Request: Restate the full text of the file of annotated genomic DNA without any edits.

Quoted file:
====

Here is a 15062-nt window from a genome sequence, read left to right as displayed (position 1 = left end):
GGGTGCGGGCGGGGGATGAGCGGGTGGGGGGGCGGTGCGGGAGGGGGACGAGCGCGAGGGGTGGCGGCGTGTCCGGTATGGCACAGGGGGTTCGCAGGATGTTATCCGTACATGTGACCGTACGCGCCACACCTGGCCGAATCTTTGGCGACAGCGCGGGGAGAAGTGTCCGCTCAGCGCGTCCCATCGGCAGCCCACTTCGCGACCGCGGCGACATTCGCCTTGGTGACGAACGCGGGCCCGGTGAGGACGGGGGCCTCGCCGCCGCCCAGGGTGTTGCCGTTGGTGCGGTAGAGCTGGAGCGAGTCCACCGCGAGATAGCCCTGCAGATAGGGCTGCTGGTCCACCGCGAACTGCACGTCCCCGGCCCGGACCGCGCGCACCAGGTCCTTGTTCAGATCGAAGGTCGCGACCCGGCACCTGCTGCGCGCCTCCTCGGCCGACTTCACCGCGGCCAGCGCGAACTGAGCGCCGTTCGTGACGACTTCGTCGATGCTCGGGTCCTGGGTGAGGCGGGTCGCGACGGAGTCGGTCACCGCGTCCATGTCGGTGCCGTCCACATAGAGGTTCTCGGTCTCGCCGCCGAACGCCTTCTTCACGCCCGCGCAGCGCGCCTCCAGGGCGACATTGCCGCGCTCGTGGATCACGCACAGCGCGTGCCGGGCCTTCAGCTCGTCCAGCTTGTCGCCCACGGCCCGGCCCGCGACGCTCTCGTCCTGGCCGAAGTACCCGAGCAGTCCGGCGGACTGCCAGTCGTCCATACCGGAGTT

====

Here is a 15062-nt window from a genome sequence, read left to right as displayed (position 1 = left end):
GGGTGCGGGCGGGGGATGAGCGGGTGGGGGGGCGGTGCGGGAGGGGGACGAGCGCGAGGGGTGGCGGCGTGTCCGGTATGGCACAGGGGGTTCGCAGGATGTTATCCGTACATGTGACCGTACGCGCCACACCTGGCCGAATCTTTGGCGACAGCGCGGGGAGAAGTGTCCGCTCAGCGCGTCCCATCGGCAGCCCACTTCGCGACCGCGGCGACATTCGCCTTGGTGACGAACGCGGGCCCGGTGAGGACGGGGGCCTCGCCGCCGCCCAGGGTGTTGCCGTTGGTGCGGTAGAGCTGGAGCGAGTCCACCGCGAGATAGCCCTGCAGATAGGGCTGCTGGTCCACCGCGAACTGCACGTCCCCGGCCCGGACCGCGCGCACCAGGTCCTTGTTCAGATCGAAGGTCGCGACCCGGCACCTGCTGCGCGCCTCCTCGGCCGACTTCACCGCGGCCAGCGCGAACTGAGCGCCGTTCGTGACGACTTCGTCGATGCTCGGGTCCTGGGTGAGGCGGGTCGCGACGGAGTCGGTCACCGCGTCCATGTCGGTGCCGTCCACATAGAGGTTCTCGGTCTCGCCGCCGAACGCCTTCTTCACGCCCGCGCAGCGCGCCTCCAGGGCGACATTGCCGCGCTCGTGGATCACGCACAGCGCGTGCCGGGCCTTCAGCTCGTCCAGCTTGTCGCCCACGGCCCGGCCCGCGACGCTCTCGTCCTGGCCGAAGTACCCGAGCAGTCCGGCGGACTGCCAGTCGTCCATACCGGAGTT